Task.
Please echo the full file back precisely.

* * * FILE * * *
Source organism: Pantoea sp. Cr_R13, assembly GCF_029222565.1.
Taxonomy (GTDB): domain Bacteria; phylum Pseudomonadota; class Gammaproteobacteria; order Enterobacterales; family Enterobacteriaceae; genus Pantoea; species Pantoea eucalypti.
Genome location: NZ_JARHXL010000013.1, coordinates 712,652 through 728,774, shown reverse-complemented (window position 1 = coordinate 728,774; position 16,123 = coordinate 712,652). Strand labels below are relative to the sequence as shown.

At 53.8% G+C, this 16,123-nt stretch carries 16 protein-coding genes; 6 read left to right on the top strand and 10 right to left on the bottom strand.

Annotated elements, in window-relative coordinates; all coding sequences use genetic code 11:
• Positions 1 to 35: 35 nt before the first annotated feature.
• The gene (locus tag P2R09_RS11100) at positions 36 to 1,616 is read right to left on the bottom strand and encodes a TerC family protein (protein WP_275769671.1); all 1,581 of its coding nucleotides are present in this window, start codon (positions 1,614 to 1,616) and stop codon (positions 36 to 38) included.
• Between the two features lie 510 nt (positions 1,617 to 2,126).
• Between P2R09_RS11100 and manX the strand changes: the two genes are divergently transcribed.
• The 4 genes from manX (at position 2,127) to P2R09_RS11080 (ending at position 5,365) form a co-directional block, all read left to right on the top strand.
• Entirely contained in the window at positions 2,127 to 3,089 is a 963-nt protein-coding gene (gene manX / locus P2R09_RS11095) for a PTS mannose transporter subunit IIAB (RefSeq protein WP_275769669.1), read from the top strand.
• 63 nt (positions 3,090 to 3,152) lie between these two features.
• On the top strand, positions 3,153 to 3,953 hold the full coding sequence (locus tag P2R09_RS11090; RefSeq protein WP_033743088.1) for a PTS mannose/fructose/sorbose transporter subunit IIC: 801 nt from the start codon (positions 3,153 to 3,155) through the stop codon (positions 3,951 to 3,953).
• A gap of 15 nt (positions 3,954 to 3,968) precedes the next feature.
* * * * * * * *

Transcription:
Source organism: Pantoea sp. Cr_R13, assembly GCF_029222565.1.
Taxonomy (GTDB): domain Bacteria; phylum Pseudomonadota; class Gammaproteobacteria; order Enterobacterales; family Enterobacteriaceae; genus Pantoea; species Pantoea eucalypti.
Genome location: NZ_JARHXL010000013.1, coordinates 712,652 through 728,774, shown reverse-complemented (window position 1 = coordinate 728,774; position 16,123 = coordinate 712,652). Strand labels below are relative to the sequence as shown.

At 53.8% G+C, this 16,123-nt stretch carries 16 protein-coding genes; 6 read left to right on the top strand and 10 right to left on the bottom strand.

Annotated elements, in window-relative coordinates; all coding sequences use genetic code 11:
• Positions 1 to 35: 35 nt before the first annotated feature.
• The gene (locus tag P2R09_RS11100) at positions 36 to 1,616 is read right to left on the bottom strand and encodes a TerC family protein (protein WP_275769671.1); all 1,581 of its coding nucleotides are present in this window, start codon (positions 1,614 to 1,616) and stop codon (positions 36 to 38) included.
• Between the two features lie 510 nt (positions 1,617 to 2,126).
• Between P2R09_RS11100 and manX the strand changes: the two genes are divergently transcribed.
• The 4 genes from manX (at position 2,127) to P2R09_RS11080 (ending at position 5,365) form a co-directional block, all read left to right on the top strand.
• Entirely contained in the window at positions 2,127 to 3,089 is a 963-nt protein-coding gene (gene manX / locus P2R09_RS11095) for a PTS mannose transporter subunit IIAB (RefSeq protein WP_275769669.1), read from the top strand.
• 63 nt (positions 3,090 to 3,152) lie between these two features.
• On the top strand, positions 3,153 to 3,953 hold the full coding sequence (locus tag P2R09_RS11090; RefSeq protein WP_033743088.1) for a PTS mannose/fructose/sorbose transporter subunit IIC: 801 nt from the start codon (positions 3,153 to 3,155) through the stop codon (positions 3,951 to 3,953).
• A gap of 15 nt (positions 3,954 to 3,968) precedes the next feature.